Friday, May 14, 2004

More hand-wringing about the effect that the War on Terror has had on our civil rights, as shown by the government's case against a Saudi CS grad student, for managing a web site on which he, well, didn't actually write the stuff they're complaining about:

The government's case seems to rest not on Hussayan's postings but the messages and postings of others. And it appears that he worked not with a terrorist group, but alone, on a volunteer basis, in the den of his apartment. Moreover, according to Hussayen's lawyers, these sites also included viewpoints that criticized jihad as well. Thus, they may have been more "marketplace of ideas" -- the First Amendment's ideal -- than terrorist platform.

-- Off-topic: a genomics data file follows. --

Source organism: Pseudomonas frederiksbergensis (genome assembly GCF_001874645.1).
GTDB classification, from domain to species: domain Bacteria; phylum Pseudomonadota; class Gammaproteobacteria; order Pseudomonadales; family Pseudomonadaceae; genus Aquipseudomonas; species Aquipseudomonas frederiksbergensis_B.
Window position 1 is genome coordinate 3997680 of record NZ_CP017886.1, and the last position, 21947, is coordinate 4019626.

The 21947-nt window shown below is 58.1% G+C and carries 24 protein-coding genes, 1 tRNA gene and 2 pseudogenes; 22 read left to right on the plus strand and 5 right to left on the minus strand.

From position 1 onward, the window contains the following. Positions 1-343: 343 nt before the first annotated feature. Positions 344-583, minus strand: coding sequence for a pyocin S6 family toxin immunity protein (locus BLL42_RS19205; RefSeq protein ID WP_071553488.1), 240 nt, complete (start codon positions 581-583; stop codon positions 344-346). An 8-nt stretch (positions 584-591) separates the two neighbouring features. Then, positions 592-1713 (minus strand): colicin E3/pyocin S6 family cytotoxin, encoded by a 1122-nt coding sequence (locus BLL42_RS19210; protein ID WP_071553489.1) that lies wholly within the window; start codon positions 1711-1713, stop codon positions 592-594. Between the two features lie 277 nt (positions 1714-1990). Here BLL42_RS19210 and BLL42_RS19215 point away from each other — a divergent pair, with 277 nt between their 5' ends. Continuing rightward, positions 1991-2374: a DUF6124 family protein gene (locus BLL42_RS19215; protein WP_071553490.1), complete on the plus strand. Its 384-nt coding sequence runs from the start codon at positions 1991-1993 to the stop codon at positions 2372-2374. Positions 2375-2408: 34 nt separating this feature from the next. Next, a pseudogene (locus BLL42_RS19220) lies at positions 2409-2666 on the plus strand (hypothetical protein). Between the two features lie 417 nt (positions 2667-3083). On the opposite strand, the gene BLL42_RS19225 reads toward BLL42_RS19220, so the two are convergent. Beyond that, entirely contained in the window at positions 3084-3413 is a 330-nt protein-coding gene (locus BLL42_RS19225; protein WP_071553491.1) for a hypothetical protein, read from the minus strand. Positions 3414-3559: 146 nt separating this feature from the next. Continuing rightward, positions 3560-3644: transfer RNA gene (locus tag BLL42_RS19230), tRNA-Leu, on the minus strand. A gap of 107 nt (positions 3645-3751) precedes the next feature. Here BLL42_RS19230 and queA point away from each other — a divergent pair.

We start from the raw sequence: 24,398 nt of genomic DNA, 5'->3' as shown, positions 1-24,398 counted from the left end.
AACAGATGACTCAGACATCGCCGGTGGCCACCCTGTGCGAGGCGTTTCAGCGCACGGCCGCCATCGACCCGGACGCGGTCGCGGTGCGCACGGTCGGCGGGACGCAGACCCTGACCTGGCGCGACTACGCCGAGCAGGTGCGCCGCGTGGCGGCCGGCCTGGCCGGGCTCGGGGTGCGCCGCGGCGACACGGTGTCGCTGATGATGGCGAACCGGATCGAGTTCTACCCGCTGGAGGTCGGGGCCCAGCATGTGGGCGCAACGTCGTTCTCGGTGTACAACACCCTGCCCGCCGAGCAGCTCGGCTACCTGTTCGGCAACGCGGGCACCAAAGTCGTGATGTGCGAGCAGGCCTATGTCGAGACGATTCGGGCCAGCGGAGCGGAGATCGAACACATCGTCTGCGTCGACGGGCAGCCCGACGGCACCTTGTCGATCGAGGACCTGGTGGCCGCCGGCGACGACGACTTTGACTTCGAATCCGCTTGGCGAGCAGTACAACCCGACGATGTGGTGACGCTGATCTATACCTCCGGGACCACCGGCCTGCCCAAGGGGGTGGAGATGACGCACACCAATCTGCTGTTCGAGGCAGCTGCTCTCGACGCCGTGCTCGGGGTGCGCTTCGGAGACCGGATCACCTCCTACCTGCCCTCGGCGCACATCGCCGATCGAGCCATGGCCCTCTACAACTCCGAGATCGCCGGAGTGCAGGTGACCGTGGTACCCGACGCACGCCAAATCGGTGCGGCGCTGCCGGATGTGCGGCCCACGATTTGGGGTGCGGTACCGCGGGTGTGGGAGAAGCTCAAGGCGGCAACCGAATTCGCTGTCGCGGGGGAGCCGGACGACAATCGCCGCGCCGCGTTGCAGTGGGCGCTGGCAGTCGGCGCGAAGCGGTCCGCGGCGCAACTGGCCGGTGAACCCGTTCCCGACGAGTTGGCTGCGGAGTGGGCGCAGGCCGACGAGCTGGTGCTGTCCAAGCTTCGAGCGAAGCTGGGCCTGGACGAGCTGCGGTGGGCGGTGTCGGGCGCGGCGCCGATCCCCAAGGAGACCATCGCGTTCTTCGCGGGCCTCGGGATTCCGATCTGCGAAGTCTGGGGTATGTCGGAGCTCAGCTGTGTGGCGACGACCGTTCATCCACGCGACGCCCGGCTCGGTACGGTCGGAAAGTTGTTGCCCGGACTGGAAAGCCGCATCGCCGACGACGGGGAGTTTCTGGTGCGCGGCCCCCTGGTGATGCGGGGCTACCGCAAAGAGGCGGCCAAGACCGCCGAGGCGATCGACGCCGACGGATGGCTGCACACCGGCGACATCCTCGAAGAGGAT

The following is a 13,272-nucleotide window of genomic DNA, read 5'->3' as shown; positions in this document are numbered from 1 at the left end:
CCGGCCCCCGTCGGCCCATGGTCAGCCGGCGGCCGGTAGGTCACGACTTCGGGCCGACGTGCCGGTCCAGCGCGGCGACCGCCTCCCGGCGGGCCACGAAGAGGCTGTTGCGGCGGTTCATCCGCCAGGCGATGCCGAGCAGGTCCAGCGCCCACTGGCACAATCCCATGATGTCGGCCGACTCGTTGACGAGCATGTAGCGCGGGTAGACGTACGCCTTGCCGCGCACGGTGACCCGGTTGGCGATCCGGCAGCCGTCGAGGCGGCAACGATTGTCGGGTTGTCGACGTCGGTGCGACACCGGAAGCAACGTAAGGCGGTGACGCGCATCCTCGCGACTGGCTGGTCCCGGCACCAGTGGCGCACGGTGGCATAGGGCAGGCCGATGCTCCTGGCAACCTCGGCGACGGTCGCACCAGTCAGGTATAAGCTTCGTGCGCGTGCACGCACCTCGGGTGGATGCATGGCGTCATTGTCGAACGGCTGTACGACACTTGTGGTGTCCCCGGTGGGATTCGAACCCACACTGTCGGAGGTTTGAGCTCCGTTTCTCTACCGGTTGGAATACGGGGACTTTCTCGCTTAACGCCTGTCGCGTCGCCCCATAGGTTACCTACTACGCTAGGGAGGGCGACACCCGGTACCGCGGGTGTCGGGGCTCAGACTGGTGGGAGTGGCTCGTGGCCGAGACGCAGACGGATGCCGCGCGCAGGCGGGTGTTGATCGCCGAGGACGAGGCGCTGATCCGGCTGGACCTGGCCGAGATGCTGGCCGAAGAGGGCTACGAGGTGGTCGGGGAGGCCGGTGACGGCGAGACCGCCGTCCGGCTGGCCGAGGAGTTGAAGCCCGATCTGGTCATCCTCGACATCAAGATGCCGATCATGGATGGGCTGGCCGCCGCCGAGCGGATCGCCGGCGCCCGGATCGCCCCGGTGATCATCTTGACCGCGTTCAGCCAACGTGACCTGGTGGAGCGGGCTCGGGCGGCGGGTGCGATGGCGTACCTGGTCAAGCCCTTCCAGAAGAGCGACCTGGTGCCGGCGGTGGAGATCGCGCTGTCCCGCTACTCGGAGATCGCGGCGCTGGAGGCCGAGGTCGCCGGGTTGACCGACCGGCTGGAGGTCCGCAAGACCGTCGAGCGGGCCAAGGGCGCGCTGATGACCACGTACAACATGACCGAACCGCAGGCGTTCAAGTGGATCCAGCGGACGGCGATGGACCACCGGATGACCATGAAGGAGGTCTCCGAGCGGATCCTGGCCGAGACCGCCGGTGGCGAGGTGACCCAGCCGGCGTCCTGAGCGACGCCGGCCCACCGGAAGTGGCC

Providing a forum in which jihadists might, conceivably, get talked out of violent acts is clearly not in our interest. Yes?

Similarly, the nervous ninnies at the ACLU are upset that they had to edit the description of a legal challenge to the Patriot Act to omit the description of the portion of the law that they're challenging, even though the same provisions are described in far greater detail on the DOJ's own web site. And so they cry censorship, simply failing to recognize an inspired artistic tribute to Kafka.

Some people just have no taste...

For what it's worth, the government has other charges against Mr. Hussayan as well, including providing funds to groups that they deem to be terrorist. We'll see soon, I guess, if that amounts to more than providing a forum to the "terrorist" groups in question on which they could, if they chose, point out their willingness to cash a check...


Post a Comment

Subscribe to Post Comments [Atom]

<< Home